public void onSuccess(Token token) {
                // TODO: Send Token information to your backend to initiate a charge
                Toast.makeText(getApplicationContext(), "Token created: " + token.getId(), Toast.LENGTH_LONG).show();
                tok = token;
                new StripeCharge(token.getId()).execute();
            }

            public void onError(Exception error) {
                Log.d("Stripe", error.getLocalizedMessage());
            }
        });

The default testing information for a valid card is as shown below:

Valid Test Card Information

but you can set the values by using:

card.setNumber("4242424242424242");
card.setExpMonth(12);
card.setExpYear(19);
card.setCVC("123"); 

So after the card is validated and the token is generated, the charge can be created. The Charge is created by your server-side script charge.php. So we need to post data to server, including the card validation token, and it should not be executed on the Main Thread.

Inside the PayActivity.class create a new AsyncTask class called StripeCharge:

public class StripeCharge extends AsyncTask<String, Void, String> {
    String token;

    public StripeCharge(String token) {
        this.token = token;
    }

    @Override
    protected String doInBackground(String... params) {
        new Thread() {
            @Override
            public void run() {
                postData(name,token,""+amount);
            }
        }.start();
        return "Done";
    }

    @Override
    protected void onPostExecute(String s) {
        super.onPostExecute(s);
        Log.e("Result",s);
    }
}

The most important parameters of the charge model are the amount, currency and card which is identified by the token id.

The next method performs a call to the server, posting the required data to create a charge:

public void postData(String description, String token,String amount) {
        // Create a new HttpClient and Post Header
        try {
            URL url = new URL("[YOUR_SERVER_CHARGE_SCRIPT_URL]");
            HttpURLConnection conn = (HttpURLConnection) url.openConnection();
            conn.setReadTimeout(10000);
            conn.setConnectTimeout(15000);
            conn.setRequestMethod("POST");
            conn.setDoInput(true);
            conn.setDoOutput(true);

            List<NameValuePair> params = new ArrayList<NameValuePair>();
            params.add(new NameValuePair("method", "charge"));
            params.add(new NameValuePair("description", description));
            params.add(new NameValuePair("source", token));
            params.add(new NameValuePair("amount", amount));

            OutputStream os = null;

            os = conn.getOutputStream();
            BufferedWriter writer = new BufferedWriter(new OutputStreamWriter(os, "UTF-8"));
            writer.write(getQuery(params));
            writer.flush();
            writer.close();
            os.close();
        } catch (IOException e) {
            e.printStackTrace();
        }
    }

If the charging was successful, you should see the amount transferred in your Stripe Dashboard Total Volume as shown below:

Stripe Total Volume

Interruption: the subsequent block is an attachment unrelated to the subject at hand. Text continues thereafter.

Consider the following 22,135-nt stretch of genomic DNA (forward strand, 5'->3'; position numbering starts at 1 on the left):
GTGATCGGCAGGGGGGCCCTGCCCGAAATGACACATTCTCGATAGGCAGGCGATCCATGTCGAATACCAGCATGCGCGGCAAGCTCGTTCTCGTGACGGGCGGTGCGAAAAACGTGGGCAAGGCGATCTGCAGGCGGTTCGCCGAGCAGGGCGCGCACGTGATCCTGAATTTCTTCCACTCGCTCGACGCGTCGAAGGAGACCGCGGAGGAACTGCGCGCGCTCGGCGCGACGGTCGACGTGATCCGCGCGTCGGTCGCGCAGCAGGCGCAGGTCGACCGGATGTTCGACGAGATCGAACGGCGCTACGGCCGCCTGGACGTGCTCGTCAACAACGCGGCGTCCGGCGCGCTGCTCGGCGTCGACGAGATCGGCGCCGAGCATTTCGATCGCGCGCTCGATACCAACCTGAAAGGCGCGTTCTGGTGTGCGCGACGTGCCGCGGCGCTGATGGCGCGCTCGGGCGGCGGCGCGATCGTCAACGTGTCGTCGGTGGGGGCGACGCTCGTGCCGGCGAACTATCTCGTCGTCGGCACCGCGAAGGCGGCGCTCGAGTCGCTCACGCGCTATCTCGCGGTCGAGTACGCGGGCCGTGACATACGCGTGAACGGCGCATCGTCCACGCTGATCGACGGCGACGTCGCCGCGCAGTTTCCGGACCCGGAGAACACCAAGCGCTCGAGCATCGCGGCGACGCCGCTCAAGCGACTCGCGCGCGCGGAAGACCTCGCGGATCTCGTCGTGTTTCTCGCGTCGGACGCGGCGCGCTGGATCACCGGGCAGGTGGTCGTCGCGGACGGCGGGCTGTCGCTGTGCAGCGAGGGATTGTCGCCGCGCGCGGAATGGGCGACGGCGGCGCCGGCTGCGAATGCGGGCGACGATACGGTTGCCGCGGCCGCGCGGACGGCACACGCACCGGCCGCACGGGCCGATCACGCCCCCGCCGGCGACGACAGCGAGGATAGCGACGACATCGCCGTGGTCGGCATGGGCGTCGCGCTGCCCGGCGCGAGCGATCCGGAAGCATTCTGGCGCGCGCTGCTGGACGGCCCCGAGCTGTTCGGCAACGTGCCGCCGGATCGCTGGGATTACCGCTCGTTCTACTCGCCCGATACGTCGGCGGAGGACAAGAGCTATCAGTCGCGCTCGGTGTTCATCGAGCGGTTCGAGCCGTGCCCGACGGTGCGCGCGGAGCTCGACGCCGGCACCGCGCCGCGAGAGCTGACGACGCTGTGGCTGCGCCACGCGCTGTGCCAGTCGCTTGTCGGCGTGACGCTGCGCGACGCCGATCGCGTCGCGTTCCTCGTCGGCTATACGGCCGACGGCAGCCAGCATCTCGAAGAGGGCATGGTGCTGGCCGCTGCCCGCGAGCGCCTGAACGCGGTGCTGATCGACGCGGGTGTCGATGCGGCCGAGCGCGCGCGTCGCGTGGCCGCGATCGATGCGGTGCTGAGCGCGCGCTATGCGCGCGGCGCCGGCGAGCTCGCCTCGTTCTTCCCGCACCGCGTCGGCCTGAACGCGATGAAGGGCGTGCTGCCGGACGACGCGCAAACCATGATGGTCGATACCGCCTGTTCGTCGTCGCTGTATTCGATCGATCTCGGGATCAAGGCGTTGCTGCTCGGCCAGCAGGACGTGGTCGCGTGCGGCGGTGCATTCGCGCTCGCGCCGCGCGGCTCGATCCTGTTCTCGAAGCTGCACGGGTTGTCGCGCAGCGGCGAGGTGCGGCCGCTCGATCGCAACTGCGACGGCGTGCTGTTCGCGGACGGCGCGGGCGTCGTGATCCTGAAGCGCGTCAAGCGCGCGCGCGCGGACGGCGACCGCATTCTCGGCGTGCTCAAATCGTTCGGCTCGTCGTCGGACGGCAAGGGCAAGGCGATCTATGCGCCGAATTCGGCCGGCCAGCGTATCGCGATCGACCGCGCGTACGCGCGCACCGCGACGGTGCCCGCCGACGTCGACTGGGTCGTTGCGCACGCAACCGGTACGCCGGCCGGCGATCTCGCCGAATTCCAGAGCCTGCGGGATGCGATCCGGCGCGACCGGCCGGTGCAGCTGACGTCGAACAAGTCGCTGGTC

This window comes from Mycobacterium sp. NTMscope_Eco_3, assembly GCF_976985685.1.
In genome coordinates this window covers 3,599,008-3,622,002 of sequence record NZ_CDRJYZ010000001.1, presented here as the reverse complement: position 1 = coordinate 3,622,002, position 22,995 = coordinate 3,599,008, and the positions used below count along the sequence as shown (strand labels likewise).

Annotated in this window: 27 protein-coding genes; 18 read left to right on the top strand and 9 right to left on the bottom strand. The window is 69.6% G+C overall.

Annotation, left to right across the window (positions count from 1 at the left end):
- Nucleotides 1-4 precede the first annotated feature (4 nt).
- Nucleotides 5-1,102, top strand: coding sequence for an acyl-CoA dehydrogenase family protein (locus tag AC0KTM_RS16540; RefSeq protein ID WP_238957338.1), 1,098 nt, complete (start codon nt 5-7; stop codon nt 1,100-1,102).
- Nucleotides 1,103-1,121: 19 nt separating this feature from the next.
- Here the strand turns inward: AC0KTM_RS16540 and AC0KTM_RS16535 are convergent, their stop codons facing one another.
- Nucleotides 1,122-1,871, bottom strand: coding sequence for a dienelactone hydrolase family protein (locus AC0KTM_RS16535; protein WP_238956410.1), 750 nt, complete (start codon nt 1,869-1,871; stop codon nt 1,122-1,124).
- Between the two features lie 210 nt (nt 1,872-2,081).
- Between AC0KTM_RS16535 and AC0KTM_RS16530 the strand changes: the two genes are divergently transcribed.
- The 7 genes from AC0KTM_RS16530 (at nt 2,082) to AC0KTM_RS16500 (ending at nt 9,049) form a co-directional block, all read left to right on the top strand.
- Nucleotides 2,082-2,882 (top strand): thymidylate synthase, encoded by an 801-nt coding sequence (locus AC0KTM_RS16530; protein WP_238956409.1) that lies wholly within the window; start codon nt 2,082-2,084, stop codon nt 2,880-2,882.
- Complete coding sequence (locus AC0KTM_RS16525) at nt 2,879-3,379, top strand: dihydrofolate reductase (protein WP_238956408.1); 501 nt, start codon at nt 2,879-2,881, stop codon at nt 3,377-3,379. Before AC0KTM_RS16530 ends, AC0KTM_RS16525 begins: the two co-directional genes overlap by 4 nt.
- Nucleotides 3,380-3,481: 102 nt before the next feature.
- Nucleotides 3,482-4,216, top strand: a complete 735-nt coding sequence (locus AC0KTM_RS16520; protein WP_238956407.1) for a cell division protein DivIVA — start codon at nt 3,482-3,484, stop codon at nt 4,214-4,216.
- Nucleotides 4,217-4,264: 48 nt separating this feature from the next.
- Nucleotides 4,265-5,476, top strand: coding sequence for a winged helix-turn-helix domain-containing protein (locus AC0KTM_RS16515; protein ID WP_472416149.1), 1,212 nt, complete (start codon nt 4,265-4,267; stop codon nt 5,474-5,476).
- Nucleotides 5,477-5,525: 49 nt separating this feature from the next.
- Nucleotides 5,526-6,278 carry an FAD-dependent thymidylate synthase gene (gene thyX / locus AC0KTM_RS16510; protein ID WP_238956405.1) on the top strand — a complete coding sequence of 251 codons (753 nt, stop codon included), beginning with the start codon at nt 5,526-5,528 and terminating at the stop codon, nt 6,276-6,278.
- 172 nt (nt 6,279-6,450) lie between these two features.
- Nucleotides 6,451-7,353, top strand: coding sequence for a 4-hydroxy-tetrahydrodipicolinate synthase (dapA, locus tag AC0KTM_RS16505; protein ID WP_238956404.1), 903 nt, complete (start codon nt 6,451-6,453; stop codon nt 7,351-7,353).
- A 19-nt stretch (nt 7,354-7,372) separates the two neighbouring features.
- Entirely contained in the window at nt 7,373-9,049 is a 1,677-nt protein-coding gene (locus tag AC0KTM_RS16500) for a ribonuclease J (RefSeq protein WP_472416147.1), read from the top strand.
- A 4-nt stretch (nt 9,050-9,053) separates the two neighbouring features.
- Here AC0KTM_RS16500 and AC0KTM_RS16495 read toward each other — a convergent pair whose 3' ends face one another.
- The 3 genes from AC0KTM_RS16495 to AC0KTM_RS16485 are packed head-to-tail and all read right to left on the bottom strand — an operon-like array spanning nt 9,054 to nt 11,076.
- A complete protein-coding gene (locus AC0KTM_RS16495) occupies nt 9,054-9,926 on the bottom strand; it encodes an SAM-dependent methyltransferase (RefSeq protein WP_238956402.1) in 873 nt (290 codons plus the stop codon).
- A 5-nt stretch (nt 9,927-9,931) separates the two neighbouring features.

The server-side script (PHP)

Be careful! Your Secret API Key should only exist in your server side scripts. For security purposes, do not include it in the client side code.

retrieveplans.php:

<?php
define('STRIPE_SECRET_KEY','[YOUR_SECRET_API_KEY]');
define('STRIPE_PUBLIC_KEY','[YOUR_PUBLISHEABLE_API_KEY]');
header('Content-Type: application/json');
$results = array();
require 'vendor/autoload.php';
\Stripe\Stripe::setApiKey(STRIPE_SECRET_KEY);
try{
    $products  = \Stripe\Plan::all();
    $results['response'] = "Success";
    $results['plans'] = $products->data;

}catch (Exception $e){
    $results['response'] = "Error";
    $results['plans'] = $e->getMessage();
}
echo json_encode($results);

and the other script that uses the token id and the amount to create a charge.

charge.php:

<?php
define('STRIPE_SECRET_KEY','[YOUR_SECRET_API_KEY]');
define('STRIPE_PUBLIC_KEY','[YOUR_PUBLISHEABLE_API_KEY]');
header('Content-Type: application/json');
$results = array();
require 'vendor/autoload.php';
\Stripe\Stripe::setApiKey(STRIPE_SECRET_KEY);
if(isset($_POST['method'])){
    $method = $_POST['method'];
    if($method =="charge"){
        $amount = $_POST['amount'];
        $currency = $_POST['currency'];
        $source = $_POST['source'];
        $description = $_POST['description'];
        try {
            $charge = \Stripe\Charge::create(array(
                "amount" => $amount, // Amount in cents
                "currency" => $currency,
                "source" => $source,
                "description" => $description
            ));
            if($charge!=null){
                $results['response'] = "Success";
                $results['message'] = "Charge has been completed";
            }
        } catch(\Stripe\Error\Card $e) {
            $results['response'] = "Error";
            $results['message'] = $e->getMessage();
        }
        echo json_encode($results);
    }else {
        $results['response'] = "Error";
        $results['messsage'] = "Method name is not correct";
        echo json_encode($results);
    }
}else {
    $results['response'] = "Error";
    $results['message'] = "No method has been set";